The problem with that comes this summer when the Brazilian center hits free agency.
Splitter, a restricted free agent this summer, recently spoke with ESPN Brazil about his contract situation and basically said it's not something he's giving much thought and is enjoying his time with the Spurs.
"It has not started yet. I guess we'll just talk about it in June, July. A thing about San Antonio is they talk to players in the middle of the season. And I would not worry about it. It's a team where I'm feeling fine now and I want to stay here "
Always good to hear a player is content. That doesn't change the fact that Splitter is going to be in high demand this summer. He's also going to get paid with a capital PAID by someone, hopefully the Spurs. This year Splitter makes just a shade under $4 million and the Spurs would probably consider themselves lucky to get him to re-sign at double that for three or four years.
Right now, Splitter is averaging 10.3 points, and 5.6 rebounds per game with a Player Efficiency Rating (PER) of 20.53. His numbers in January are 12.3 points and 7.5 rebounds a game. While that doesn't sound like $8 million plus a year numbers, consider what other centers who are starters or key role players have received in the past two offseasons since the new Collective Bargaining Agreement was signed:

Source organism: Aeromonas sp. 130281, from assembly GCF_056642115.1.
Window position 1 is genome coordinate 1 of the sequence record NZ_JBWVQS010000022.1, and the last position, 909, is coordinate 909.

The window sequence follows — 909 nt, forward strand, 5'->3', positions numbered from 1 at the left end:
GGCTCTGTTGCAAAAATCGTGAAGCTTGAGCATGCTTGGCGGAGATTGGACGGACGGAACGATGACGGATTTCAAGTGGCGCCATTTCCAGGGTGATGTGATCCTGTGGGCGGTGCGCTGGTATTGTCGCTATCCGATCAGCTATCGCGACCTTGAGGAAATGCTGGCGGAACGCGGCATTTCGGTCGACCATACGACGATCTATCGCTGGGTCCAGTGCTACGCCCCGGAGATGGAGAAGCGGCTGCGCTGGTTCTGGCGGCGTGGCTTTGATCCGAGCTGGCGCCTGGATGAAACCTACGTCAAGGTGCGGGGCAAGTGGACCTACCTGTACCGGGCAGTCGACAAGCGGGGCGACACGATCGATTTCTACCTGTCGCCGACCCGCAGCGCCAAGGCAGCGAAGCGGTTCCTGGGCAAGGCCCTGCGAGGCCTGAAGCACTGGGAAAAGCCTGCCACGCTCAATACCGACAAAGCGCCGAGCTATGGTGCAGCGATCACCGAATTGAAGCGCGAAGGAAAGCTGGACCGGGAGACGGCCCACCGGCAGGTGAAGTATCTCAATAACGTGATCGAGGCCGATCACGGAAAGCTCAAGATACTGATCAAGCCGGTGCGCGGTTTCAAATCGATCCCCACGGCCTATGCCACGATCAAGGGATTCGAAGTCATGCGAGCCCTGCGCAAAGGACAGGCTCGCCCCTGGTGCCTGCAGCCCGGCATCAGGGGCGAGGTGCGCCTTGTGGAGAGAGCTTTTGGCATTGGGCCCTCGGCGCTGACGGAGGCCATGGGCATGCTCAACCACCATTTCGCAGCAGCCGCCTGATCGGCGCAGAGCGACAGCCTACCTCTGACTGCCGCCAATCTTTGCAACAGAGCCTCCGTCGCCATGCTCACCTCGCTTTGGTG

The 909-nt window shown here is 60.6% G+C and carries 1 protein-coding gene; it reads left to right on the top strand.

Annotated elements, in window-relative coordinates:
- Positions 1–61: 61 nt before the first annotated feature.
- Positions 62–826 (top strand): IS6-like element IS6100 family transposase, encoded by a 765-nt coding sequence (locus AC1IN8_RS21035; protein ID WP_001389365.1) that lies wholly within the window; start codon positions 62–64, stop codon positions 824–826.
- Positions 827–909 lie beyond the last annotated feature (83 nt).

2012: Omer Asik, 3 years, $25 million. 2011-2012 numbers: 3.1 ppg, 5.3 rpg, 13.44 PER.
2012: JaVale McGee, 4 years, $44 million. 2011-2012 numbers: 10.3 ppg, 5.8 rpg, 1.6 bpg, w/ Denver, 19.90 PER overall.
2011: DeAndre Jordan, 4 years, $43 million, 2010-2011 numbers: 7.1 ppg, 7.2 rpg, 1,8 bpg, 16.39 PER.
These comparisons obviously aren't apples to apples. All of these guys are different players from Splitter and each other, but they all are either started for their team or was the first big man off the bench the year before their contracts were up and put up similar numbers. Splitter, along with Minnesota's Nikola Pekovic, is going to get something in the $8-11 million a year range. The good news is, since he's restricted, the Spurs will have the final say on who Splitter is playing with next year. It just might cost them more than they wanted.
My guess is he signs closer to $8-9 million a year because of his age and lack of athleticism, but it just takes one crazy front office to offer him a ridiculous offer to make the Spurs pay more than they want to bring Splitter back. Still, it's encouraging that he likes San Antonio and wants to be there long term. Just don't expect any home town discounts.
(translation via Google Translate)